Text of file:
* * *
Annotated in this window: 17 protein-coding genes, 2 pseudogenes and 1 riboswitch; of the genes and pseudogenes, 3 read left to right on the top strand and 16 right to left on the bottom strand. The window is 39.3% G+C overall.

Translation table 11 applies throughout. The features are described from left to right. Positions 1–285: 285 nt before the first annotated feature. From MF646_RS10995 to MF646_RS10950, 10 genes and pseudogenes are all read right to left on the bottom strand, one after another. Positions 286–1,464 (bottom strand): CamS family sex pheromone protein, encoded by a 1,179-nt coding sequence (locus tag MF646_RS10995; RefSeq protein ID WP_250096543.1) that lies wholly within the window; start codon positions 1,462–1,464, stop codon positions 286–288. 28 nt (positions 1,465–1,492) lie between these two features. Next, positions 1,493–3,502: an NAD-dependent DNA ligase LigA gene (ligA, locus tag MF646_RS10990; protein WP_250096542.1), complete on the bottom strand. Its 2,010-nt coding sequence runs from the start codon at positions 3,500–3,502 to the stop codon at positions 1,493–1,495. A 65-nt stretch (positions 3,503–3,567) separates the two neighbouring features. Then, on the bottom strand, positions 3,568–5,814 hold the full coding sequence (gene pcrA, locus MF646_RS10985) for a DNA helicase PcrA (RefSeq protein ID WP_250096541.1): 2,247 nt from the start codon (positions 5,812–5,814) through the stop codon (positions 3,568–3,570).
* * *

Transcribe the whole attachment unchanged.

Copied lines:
Annotated in this window: 17 protein-coding genes, 2 pseudogenes and 1 riboswitch; of the genes and pseudogenes, 3 read left to right on the top strand and 16 right to left on the bottom strand. The window is 39.3% G+C overall.

Translation table 11 applies throughout. The features are described from left to right. Positions 1–285: 285 nt before the first annotated feature. From MF646_RS10995 to MF646_RS10950, 10 genes and pseudogenes are all read right to left on the bottom strand, one after another. Positions 286–1,464 (bottom strand): CamS family sex pheromone protein, encoded by a 1,179-nt coding sequence (locus tag MF646_RS10995; RefSeq protein ID WP_250096543.1) that lies wholly within the window; start codon positions 1,462–1,464, stop codon positions 286–288. 28 nt (positions 1,465–1,492) lie between these two features. Next, positions 1,493–3,502: an NAD-dependent DNA ligase LigA gene (ligA, locus tag MF646_RS10990; protein WP_250096542.1), complete on the bottom strand. Its 2,010-nt coding sequence runs from the start codon at positions 3,500–3,502 to the stop codon at positions 1,493–1,495. A 65-nt stretch (positions 3,503–3,567) separates the two neighbouring features. Then, on the bottom strand, positions 3,568–5,814 hold the full coding sequence (gene pcrA, locus MF646_RS10985) for a DNA helicase PcrA (RefSeq protein ID WP_250096541.1): 2,247 nt from the start codon (positions 5,812–5,814) through the stop codon (positions 3,568–3,570).